This cartoon originally was drawn about a year ago. After sending it to a couple markets or so, I decided to to send it to WSJ.
I just received it in a return batch today from WSJ
with a pencil notation that said 'baby bear' on the left margin of the drawing. After studying the drawing,
I took that to mean that they had THOUGHT of buying it and they wanted a small change and then they decided NOT to buy it. Also, on the drawing, I had the Baby Bear placed behind the Papa bear behind his arm. This made the drawing look too busy at that point and the Baby Bear was too small. I also had the Mama Bear doing the talking.
So-o, what I did was erase the Baby Bear and move him down to the forefront of the drawing . . .
and have the Baby Bear doing the speaking . . . then I closed Mama Bear's mouth.
Like I said, I just received this batch this morning. I just redrew the cartoon and fixed it and the finish is as you see it now.
I just emailed it to Reader's Digest and it was rejected.
So now, I just opened up my brand new current issue ( Sept. 10th, 2012 ) of The New Yorker and Bingo! on page 94 I see a cartoon by newcomer New Yorker cartoonist MOLVIG on page 94 . . . essentially, it is the identical gag!
Molvig's version is amateurishly drawn, which is fine ( for the New Yorker . . . It is considered as " HIP ", by them . . . you know, if it feels GOOD, DO It !, part of the 60's feel-good bumper-stickers and movement ).
Of course the New Yorker doesn't take into consideration a well drawn cartoon , and apparently do not care, in fact, it can HURT you ! )
Molvig's version has the two adult bears standing behind Baby bear as he peers at his desktop computer . . . gagline is: " And someone has stolen my identity. "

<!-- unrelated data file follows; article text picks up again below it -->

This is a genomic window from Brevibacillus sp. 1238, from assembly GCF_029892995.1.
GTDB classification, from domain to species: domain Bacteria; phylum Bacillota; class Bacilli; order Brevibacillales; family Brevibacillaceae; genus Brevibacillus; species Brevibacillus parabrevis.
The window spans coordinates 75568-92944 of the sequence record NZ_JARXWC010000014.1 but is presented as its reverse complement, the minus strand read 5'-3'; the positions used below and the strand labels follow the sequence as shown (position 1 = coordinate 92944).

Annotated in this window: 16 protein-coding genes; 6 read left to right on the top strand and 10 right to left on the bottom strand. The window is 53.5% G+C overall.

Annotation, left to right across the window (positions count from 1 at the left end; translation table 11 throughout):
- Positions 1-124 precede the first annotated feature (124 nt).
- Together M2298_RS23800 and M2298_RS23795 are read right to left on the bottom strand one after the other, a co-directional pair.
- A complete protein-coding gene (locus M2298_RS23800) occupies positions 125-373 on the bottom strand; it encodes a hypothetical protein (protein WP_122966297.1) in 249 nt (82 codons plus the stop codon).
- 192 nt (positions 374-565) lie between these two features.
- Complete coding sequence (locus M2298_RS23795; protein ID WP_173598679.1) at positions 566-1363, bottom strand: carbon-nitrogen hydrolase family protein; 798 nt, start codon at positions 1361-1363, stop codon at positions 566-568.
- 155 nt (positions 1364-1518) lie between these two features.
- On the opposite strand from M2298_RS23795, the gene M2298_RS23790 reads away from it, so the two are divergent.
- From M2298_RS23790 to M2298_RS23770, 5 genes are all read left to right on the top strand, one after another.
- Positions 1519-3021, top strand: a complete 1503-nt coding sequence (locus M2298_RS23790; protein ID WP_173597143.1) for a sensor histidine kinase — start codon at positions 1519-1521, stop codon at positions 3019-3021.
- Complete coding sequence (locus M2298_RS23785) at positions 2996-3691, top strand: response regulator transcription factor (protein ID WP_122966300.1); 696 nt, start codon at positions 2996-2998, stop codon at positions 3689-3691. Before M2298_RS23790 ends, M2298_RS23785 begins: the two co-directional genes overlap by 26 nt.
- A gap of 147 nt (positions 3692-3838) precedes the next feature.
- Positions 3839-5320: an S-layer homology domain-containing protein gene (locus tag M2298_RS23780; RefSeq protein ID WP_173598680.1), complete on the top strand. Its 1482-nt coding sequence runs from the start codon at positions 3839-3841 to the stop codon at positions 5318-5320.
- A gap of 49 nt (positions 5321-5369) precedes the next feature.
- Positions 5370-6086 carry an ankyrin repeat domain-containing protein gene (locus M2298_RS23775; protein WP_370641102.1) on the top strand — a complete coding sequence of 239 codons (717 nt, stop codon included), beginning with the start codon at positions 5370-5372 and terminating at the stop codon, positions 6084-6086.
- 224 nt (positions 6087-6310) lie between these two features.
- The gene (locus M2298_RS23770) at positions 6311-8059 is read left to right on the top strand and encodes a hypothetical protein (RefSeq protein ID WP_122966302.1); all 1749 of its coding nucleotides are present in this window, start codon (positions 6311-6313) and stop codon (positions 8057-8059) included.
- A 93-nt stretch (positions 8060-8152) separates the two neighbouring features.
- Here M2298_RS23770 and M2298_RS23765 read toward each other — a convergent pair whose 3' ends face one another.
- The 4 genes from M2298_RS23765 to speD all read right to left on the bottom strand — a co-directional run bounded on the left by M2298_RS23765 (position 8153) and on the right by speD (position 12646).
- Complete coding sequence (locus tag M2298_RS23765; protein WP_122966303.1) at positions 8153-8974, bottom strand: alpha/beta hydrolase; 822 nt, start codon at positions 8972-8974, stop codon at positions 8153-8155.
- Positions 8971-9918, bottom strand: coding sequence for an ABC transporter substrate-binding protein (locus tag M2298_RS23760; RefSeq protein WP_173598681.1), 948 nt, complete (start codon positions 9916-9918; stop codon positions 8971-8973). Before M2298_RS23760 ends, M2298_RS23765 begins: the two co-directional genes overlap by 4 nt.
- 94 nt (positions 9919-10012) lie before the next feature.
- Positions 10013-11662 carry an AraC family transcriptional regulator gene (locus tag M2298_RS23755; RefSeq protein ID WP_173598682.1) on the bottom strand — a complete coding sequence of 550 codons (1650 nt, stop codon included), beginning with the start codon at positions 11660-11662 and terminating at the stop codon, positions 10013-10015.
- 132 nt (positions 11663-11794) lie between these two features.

I like the shorter gagline.
At least I'm doing the right kind of material.
I just emailed the cartoon to Reader's Digest. BEFORE I HAD SEEN MOLVIG'S VERSION ! AND it was rejected.
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And THAT'S the way it is, as ole Walter Cronkite used to say . . .
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The funny thing about this is that it is EASY to draw crudely or amateurishly but it is no fun for me . . . I just wouldn't enjoy it . . . I'd feel like a phony . . . I was taught as a child to always be true and do the very best you can, ALWAYS, reach down deep and muster everything in your being and become the very best that you can . . . Obviously all of that advice was B.S., if you intend to be a " New Yorker cartoonist".
I remember in reading about the origin of The New Yorker, young Harold Ross stated that in his mission statement, ( I'm paraphrasing ) . . .
" I want a magazine where we will have the very " BEST " writers and artists and cartoonist available in the magazine . . . ( Of course, I know that this is subjective, " the best " . . . A-A-ND, this is where the extreme "lefties" jump in . . . " Roy, this IS the BEST . . It's YOU . . . We're in charge . . . or as Obama told Kantor in his first meeting right after the election as he met with the conservative branch's proposal for the government : QUOTE:
" ELECTIONS HAVE CONSEQUENCES, I WON. "
( Says the young Obama )
and went off to stiff him.
( From Bob Woodward's new book)
Harold Ross is probably rolling over in his grave.
That is the part that I am STILL trying to figure out . . .
Am I wrong ? someone please help me . . .
I understand more than ever when Socrates talked about " the ambiguity of words. "
Thank you, ( my man ), Socrates.
" When we do the best we can,
we never know what miracle is wrought
in our life or the life of another. "
- Kelen Keller, 1880-1968
AMERICAN WRITER AND LECTURER
Here is the drawing I first sent in . . .